Friday, February 12, 2016

February 12: Goat Moth, Ballet Recital, Jack London Novel

I have often noticed that these things, which obsess me, neither bother nor impress other people even slightly.  I am horribly apt to approach some innocent at a gathering and, like the ancient mariner, fix him with a wild, glitt'ring eye and say, "Do you know that in the head of the caterpillar of the ordinary goat moth there are two hundred twenty-eight separate muscles?"  The poor wretch flees.  I am not making chatter; I mean to change his life.  I seem to possess an organ that others lack, a sort of trivia machine.

After reading the entirety of Pilgrim at Tinker Creek, I can absolutely imagine encountering Annie Dillard at a party.  She'd probably hover in the kitchen or backyard, since that is where most people at such gatherings tend to congregate.  Quiet but wild-eyed, she'd scope out the crowd until she noticed some person who somehow resonated for her.   Perhaps a lonely outsider who is standing uncomfortably apart from the group.  Or maybe a window-watcher, staring through the panes at the falling dusk.  Dillard moves in and begins talking about her latest obsession.  Gravity.  Caterpillar muscles.  Dead frogs.

When I sit down to type these posts every night, I often picture myself like Dillard at a party.  I start casting around for what's on my mind, and I start typing.  Sometimes it's God or loneliness.  Sometimes it's a snowstorm or cold pizza.  Sometimes it's poetry.  I can almost imagine my disciples raising their Google-ish eyebrows at me, reaching for the mouse to click to their next stop on the Internet bus stop.  Fleeing.

So, what's on my mind tonight, you may ask.  Well, as it turns out, not a whole hell of a lot.  I am sitting in my office at the university, waiting yet again for my daughter to finish up her ballet practice.  She has a ballet recital tomorrow night--Alice in Wonderland.  She is playing the Red Queen.  You know, the one who goes around wanting to decapitate every flamingo and Cheshire Cat she encounters.  The comic relief.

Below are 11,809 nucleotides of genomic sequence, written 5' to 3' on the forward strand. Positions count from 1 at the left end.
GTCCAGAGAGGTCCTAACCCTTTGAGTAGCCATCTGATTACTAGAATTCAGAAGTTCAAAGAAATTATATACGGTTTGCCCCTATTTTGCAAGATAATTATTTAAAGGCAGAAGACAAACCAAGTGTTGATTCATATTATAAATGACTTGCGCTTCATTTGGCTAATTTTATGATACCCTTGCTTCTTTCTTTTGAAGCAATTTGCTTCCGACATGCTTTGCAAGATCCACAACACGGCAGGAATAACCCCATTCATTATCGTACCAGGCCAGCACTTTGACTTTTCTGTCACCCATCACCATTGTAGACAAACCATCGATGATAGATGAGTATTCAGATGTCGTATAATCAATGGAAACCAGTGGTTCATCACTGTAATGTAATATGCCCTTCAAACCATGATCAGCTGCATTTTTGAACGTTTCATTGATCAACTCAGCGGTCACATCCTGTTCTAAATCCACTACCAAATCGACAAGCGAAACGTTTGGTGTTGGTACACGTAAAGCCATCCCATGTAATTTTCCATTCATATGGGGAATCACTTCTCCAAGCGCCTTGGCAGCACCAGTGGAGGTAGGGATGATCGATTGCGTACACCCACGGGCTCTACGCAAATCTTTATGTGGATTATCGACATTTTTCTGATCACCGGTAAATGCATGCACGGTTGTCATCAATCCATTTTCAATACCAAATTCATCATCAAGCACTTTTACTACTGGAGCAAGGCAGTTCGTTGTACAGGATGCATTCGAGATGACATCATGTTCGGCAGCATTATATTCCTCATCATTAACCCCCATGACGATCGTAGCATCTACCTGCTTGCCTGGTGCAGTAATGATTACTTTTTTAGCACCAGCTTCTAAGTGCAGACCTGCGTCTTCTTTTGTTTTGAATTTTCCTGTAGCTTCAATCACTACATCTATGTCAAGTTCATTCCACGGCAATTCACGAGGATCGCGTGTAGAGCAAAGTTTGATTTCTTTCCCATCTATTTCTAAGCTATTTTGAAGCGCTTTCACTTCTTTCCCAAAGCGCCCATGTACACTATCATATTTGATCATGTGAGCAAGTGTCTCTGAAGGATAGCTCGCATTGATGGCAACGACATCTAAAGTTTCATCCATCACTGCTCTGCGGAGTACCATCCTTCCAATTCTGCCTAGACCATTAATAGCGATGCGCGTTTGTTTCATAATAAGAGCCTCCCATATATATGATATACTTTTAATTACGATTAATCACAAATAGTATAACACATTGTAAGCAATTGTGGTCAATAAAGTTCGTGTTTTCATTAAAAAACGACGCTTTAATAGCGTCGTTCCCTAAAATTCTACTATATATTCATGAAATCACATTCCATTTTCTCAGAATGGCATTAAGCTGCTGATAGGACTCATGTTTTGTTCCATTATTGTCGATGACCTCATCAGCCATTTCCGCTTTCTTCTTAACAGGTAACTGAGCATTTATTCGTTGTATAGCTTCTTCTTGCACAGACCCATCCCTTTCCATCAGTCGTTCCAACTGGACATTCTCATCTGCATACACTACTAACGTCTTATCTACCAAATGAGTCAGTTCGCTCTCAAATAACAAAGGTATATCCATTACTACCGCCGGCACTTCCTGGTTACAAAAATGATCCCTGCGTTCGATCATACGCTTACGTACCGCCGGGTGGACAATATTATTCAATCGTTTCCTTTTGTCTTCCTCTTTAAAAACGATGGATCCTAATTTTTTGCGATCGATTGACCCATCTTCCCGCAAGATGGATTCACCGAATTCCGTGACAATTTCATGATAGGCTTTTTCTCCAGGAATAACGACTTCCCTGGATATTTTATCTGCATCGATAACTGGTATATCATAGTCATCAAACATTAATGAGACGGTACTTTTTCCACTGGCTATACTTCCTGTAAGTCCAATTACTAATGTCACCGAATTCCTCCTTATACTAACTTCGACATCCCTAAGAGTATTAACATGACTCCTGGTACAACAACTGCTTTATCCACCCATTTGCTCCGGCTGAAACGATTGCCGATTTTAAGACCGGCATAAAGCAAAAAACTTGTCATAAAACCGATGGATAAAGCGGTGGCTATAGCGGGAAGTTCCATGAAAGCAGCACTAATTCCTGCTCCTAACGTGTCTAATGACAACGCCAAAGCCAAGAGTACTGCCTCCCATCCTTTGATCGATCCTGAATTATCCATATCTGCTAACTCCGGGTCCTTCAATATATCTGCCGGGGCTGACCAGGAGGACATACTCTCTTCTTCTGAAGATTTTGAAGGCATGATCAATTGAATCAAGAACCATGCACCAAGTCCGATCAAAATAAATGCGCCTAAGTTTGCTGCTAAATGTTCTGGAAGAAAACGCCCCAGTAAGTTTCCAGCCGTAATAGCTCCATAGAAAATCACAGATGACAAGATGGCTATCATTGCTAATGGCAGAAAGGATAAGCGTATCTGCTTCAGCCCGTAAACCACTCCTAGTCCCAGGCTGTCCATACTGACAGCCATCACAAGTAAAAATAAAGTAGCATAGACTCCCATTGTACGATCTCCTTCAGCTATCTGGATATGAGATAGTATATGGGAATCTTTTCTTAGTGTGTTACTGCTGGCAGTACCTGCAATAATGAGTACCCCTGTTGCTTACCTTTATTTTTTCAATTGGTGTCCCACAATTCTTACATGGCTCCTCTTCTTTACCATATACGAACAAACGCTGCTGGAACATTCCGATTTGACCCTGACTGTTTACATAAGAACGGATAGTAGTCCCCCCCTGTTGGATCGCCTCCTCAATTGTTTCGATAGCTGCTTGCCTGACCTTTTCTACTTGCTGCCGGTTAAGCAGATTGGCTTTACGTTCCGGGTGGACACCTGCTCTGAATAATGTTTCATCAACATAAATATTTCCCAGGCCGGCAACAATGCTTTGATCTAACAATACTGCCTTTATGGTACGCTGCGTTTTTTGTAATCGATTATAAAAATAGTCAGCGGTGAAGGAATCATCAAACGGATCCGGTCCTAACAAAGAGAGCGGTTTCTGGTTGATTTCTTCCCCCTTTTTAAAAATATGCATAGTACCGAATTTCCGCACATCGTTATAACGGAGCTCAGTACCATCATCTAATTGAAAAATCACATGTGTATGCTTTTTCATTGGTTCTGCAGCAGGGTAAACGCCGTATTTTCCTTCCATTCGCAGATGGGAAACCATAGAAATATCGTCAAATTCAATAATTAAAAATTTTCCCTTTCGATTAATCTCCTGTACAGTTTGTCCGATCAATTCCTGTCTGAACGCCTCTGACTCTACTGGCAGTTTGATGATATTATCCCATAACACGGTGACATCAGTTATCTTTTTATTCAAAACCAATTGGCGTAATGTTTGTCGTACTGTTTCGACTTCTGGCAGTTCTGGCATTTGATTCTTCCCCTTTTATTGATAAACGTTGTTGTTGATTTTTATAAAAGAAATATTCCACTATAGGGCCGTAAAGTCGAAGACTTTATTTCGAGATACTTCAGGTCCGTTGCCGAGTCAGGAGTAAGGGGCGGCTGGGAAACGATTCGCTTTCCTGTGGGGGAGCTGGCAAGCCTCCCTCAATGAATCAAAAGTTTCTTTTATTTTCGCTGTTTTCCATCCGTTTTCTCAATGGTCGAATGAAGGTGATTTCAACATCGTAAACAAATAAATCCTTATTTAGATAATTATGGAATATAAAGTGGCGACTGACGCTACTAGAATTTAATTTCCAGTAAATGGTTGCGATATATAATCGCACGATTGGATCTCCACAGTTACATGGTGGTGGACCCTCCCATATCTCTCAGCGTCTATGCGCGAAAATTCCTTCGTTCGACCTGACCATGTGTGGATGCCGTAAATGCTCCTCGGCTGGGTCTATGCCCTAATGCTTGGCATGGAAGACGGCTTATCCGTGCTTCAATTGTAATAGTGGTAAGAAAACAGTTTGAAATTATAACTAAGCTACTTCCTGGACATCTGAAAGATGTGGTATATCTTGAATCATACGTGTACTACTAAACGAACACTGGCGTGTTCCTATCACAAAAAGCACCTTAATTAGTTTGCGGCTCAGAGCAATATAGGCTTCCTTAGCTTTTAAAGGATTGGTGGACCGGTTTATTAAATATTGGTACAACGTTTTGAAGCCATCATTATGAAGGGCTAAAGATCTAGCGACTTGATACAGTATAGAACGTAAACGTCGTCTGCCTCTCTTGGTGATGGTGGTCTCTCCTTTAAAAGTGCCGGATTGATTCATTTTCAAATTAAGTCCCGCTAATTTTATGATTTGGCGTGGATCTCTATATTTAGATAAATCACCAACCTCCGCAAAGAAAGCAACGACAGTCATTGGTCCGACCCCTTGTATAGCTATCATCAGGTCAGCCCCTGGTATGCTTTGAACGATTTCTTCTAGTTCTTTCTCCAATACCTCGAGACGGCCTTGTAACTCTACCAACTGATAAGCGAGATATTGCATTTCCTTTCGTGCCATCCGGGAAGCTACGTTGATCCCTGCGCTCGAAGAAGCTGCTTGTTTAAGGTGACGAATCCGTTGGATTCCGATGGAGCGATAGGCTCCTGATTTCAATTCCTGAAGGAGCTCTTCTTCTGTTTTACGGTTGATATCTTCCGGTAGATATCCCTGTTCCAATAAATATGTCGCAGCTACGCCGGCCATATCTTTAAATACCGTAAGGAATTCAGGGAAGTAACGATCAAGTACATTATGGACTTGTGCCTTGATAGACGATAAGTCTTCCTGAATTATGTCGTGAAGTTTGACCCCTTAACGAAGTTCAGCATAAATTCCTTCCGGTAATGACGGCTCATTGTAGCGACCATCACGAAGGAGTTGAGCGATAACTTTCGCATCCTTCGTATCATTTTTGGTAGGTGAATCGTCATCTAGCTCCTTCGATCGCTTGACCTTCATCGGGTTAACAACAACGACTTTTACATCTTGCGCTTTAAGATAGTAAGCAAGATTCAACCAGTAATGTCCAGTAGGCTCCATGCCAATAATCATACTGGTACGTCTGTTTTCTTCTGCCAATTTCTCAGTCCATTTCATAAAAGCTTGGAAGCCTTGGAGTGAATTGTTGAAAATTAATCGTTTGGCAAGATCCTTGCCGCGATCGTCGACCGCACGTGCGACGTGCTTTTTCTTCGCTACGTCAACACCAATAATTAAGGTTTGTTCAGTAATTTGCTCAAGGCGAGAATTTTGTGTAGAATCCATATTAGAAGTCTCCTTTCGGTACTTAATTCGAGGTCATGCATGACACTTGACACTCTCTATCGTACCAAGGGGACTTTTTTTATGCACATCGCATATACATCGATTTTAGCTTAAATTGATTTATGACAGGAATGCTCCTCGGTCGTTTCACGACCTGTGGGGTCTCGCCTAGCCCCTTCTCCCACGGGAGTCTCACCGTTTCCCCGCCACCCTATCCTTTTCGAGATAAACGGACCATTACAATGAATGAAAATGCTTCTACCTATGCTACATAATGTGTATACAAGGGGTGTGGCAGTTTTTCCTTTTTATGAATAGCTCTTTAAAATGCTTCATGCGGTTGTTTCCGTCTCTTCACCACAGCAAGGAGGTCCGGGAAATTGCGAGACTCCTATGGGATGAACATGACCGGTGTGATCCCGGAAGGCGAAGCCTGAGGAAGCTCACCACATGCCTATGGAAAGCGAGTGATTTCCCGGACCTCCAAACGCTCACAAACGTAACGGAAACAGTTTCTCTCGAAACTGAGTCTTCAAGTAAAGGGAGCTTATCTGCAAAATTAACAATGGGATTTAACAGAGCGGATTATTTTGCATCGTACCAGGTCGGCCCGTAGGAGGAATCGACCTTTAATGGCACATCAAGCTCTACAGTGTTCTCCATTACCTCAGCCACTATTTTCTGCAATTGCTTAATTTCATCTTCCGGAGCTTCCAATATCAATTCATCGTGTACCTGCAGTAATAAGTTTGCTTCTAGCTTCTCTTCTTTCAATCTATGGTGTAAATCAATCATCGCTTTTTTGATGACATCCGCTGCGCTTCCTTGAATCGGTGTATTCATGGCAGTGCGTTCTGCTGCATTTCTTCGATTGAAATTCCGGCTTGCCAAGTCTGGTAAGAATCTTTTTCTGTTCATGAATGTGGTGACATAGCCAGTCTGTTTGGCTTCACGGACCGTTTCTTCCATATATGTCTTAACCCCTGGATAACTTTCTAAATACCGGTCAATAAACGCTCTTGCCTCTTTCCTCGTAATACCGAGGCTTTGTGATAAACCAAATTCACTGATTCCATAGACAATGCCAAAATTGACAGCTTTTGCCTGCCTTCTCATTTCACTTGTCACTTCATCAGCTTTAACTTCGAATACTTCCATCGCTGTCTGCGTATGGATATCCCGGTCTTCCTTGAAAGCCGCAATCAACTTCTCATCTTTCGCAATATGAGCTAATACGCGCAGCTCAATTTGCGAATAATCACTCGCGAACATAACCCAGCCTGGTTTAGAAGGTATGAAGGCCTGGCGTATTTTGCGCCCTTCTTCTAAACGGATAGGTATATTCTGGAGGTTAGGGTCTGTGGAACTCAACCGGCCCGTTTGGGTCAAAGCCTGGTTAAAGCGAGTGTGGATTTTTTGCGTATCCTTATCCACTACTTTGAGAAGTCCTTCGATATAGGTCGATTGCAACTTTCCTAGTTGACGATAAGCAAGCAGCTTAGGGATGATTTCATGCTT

Because of this impending performance, my daughter's friend who's a boy is staying at our house for the weekend.  His parents dropped him off last night.  He slept on the couch and has been dutifully attentive to my daughter all day, according to my wife.  Tonight or tomorrow morning, he's going to help me shovel my driveway (he doesn't know this plan yet--but he will agree to it).

Currently, parts of the Upper Peninsula are being pounded by yet another lake effect snowstorm.  All day long the temperatures have been falling (they're supposed to reach about 22 below zero tonight), and the winds have been hitting 45 miles per hour.  That means, out of the last five days, four of them have been pages from a Jack London novel.

I am not complaining tonight, however.  It is Friday.  I don't have to get up at 4:30 a.m. to get to work on time.  Two glorious days of relative freedom, aside from the ballet rehearsals and performance, the grading and lesson planning, and the house cleaning.  Other than those things, the weekend is a blank page.

That's what's on Saint Marty's mind this evening.  Ballet.  Snowstorms.  Jack London.  By the way, did you know that in the head of the caterpillar of the ordinary goat moth there are two hundred and twenty-eight separate muscles?

Speaking of strange parties . . .

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